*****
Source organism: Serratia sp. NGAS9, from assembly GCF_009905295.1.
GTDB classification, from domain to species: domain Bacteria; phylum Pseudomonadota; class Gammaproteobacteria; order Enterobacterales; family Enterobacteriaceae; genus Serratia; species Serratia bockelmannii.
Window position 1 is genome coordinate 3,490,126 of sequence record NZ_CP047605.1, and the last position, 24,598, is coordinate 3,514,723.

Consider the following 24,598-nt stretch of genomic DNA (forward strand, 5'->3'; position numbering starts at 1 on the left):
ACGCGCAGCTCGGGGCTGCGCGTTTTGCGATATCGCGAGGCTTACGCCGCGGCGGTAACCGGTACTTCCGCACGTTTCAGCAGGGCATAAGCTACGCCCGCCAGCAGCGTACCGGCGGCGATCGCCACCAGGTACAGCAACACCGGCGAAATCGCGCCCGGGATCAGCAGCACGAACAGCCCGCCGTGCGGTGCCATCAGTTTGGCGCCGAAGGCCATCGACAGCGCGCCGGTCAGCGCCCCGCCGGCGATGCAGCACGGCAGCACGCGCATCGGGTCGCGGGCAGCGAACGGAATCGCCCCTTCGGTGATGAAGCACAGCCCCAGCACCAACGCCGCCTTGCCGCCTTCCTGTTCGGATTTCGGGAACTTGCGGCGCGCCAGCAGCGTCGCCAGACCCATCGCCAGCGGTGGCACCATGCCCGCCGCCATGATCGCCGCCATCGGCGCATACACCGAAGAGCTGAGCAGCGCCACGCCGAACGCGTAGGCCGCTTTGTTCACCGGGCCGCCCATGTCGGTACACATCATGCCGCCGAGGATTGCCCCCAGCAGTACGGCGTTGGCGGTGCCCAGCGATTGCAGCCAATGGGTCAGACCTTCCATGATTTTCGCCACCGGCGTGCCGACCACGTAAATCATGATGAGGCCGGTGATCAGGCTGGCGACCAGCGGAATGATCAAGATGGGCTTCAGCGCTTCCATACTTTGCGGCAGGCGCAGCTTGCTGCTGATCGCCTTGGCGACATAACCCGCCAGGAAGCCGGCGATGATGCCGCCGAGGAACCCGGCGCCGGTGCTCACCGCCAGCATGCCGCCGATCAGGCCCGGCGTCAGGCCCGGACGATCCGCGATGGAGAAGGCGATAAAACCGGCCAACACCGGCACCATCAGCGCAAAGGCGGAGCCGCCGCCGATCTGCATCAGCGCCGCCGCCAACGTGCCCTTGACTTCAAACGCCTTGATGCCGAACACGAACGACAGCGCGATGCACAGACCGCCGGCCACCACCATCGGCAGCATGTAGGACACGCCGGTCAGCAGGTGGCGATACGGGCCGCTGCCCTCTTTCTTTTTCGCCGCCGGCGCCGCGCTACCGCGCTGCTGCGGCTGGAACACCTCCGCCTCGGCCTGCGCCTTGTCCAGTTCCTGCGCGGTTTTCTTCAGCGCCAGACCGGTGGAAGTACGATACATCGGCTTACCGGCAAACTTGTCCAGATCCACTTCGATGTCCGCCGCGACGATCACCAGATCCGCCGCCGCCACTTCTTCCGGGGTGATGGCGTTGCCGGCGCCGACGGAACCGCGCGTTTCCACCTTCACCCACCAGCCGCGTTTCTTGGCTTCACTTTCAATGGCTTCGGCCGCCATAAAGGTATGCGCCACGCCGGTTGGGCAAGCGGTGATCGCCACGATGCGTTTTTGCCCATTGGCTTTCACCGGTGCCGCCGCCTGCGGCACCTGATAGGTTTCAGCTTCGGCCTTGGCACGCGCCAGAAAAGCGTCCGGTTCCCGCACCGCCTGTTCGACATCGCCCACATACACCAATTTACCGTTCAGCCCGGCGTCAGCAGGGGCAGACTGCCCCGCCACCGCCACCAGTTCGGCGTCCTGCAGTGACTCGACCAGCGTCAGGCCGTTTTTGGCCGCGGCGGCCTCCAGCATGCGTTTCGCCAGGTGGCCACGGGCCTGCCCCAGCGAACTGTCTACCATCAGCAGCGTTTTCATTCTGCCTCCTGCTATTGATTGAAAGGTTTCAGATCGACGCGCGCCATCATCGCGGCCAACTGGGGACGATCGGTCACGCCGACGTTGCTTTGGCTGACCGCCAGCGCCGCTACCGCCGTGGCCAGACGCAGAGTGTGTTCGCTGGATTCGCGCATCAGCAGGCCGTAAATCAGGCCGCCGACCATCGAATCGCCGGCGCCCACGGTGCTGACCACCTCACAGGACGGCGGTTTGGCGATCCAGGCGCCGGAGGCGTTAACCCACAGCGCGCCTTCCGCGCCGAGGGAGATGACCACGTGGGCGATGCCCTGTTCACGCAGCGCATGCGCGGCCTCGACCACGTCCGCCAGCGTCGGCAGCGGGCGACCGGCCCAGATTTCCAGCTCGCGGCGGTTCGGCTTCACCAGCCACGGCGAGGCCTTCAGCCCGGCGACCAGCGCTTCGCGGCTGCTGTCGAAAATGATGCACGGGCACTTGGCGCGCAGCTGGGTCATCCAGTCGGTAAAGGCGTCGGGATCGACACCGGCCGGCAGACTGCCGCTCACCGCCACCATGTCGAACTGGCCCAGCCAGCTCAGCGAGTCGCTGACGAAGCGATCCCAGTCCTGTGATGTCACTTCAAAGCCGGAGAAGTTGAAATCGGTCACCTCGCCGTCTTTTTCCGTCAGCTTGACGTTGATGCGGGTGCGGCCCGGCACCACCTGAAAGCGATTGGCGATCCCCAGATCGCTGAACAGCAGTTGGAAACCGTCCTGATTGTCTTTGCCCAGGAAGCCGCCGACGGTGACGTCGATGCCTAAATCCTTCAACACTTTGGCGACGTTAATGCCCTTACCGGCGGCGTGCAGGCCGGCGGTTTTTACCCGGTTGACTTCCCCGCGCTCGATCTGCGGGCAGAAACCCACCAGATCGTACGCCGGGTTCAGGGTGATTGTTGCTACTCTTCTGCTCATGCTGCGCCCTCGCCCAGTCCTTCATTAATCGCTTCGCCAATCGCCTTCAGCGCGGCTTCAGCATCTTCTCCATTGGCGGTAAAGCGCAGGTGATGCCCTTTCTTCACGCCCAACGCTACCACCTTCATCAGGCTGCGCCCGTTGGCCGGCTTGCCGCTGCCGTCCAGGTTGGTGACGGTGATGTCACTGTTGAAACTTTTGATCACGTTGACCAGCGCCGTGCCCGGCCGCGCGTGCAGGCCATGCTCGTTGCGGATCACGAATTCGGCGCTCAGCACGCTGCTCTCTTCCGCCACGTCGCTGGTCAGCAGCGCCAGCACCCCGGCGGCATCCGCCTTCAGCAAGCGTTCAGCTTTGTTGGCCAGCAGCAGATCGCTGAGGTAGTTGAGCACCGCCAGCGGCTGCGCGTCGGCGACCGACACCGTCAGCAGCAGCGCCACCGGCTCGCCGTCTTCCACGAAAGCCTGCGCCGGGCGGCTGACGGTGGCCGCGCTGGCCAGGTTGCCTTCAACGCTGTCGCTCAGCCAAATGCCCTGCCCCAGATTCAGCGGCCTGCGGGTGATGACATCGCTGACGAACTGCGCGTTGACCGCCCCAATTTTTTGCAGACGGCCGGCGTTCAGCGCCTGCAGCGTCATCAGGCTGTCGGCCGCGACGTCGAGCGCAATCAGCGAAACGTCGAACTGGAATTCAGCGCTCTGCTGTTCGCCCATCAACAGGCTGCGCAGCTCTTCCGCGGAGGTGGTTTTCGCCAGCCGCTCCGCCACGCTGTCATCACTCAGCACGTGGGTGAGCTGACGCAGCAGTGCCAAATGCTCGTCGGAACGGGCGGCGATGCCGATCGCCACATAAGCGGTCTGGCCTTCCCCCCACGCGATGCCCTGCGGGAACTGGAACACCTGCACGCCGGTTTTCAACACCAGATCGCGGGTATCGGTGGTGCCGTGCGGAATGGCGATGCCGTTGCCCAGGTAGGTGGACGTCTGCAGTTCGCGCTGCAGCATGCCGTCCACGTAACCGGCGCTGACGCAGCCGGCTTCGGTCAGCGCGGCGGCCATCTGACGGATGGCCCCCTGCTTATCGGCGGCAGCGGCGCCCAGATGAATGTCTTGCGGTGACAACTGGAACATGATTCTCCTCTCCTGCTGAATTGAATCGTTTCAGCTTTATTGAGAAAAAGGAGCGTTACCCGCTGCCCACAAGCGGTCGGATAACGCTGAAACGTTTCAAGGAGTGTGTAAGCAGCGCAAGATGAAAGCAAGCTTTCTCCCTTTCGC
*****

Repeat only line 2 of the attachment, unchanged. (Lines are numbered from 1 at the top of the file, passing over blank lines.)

GTDB classification, from domain to species: domain Bacteria; phylum Pseudomonadota; class Gammaproteobacteria; order Enterobacterales; family Enterobacteriaceae; genus Serratia; species Serratia bockelmannii.